Qatar seen spending $20bn on power, water to 2022

Gulf state forecast to more than double spend to feed its massive economic expansion
Qatar seen spending $20bn on power, water to 2022
A report by Beltone Financial forecasts Qatars spend on power and water to be more than $20bn over the next decade
By Andy Sambidge
Fri 06 Jan 2012 11:22 AM

Qatar is forecast to spend more than $20bn on power generation and water desalination over the next 10 years to feed the Gulf state’s massive economic expansion.

A report by Beltone Financial, cited by Qatar daily Gulf Times on Friday, showed Qatar's spending on utilities is set to double the $10bn spent in the last decade.

"The hosting of the FIFA 2022 World Cup means that significant investments in infrastructure (transportation networks, roads, hotels, airport and other facilities) will be needed,” Beltone Financial said.

While the country boasts one of the highest per capita consumption rates of electricity in the world, Beltone Financial said it believes that demand will continue to grow.

“Going forward, expectations are that electricity demand will continue to grow by at least 10 percent per annum for the next five to seven years and, subsequently, at around 4 percent per annum until 2030,” Beltone Financial said.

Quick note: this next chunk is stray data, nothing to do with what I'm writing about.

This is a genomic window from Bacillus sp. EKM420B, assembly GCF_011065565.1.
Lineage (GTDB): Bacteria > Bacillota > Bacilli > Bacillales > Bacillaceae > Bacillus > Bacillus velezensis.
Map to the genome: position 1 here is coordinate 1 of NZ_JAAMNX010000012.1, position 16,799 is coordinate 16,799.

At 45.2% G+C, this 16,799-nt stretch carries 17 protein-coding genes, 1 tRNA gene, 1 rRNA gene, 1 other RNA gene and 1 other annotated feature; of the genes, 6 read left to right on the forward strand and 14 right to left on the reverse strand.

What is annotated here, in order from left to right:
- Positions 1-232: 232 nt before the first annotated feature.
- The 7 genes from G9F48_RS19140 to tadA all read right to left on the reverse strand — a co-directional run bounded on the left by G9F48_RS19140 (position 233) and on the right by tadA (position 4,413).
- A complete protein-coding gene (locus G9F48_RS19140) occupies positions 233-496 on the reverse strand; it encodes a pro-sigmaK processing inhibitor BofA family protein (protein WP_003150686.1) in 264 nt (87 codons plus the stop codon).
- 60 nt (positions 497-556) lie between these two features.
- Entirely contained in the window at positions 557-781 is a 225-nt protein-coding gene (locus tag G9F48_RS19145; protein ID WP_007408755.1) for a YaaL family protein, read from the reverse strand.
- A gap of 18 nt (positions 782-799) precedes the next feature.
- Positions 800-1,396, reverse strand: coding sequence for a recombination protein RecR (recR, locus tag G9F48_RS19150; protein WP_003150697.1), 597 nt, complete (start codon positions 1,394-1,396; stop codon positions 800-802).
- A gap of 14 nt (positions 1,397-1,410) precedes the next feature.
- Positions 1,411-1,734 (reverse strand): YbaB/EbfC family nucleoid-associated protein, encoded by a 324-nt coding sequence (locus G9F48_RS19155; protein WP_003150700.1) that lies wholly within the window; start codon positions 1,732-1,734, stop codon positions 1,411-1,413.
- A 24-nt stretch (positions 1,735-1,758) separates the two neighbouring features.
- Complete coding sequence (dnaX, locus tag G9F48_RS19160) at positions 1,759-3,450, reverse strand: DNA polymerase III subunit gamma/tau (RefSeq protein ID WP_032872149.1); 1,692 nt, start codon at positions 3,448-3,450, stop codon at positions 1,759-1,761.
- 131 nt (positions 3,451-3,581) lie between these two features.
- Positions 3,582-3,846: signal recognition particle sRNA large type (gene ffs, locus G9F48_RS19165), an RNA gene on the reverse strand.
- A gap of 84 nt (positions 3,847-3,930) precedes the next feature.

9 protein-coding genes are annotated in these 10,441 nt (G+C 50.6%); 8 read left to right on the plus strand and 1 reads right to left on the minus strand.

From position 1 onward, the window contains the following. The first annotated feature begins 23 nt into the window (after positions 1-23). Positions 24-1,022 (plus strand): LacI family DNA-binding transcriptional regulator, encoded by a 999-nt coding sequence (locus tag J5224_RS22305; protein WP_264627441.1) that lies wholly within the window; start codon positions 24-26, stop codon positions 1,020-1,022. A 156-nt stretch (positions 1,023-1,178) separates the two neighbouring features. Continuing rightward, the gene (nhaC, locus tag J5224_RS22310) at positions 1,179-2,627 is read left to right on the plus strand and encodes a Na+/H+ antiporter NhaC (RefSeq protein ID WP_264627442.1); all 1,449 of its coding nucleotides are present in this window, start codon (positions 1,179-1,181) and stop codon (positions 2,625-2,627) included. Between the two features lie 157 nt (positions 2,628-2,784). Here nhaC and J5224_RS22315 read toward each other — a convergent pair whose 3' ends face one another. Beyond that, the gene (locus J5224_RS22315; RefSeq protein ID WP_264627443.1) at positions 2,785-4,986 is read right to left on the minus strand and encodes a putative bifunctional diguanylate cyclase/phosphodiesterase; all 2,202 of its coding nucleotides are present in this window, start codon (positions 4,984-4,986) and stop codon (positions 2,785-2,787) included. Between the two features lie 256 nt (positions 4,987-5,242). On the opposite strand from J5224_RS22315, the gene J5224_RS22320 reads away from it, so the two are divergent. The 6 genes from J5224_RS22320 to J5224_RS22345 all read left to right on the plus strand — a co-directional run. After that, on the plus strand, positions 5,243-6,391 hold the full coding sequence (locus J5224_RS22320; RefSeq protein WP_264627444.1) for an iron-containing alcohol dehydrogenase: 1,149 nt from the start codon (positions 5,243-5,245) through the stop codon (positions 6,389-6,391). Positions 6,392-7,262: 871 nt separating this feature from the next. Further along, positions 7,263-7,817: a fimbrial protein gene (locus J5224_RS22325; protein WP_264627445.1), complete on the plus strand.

Qatar’s electricity supply and consumption grew at double digit rates over the past decade in line with the growth in demand, it added.

With the completion of the Ras Girtas plant in April 2011, Qatar’s electricity capacity now stands at 8,756MW.

The Minister of Energy and Industry, Dr Mohamed bin Saleh al-Sada, said recently that Qatar now has a surplus of at least 2,500MW, which can be exported to neighbouring GCC countries through the “interconnection grid”.

The report said water demand is forecast to continue growing at 11 percent annually for the next five to seven years.

Qatar’s total water desalination capacity now stands at 327 million imperial gallons per day, Beltone Financial said.

Desalinated water represents the GCC’s main source of water, given the scarce water resources in the peninsula.

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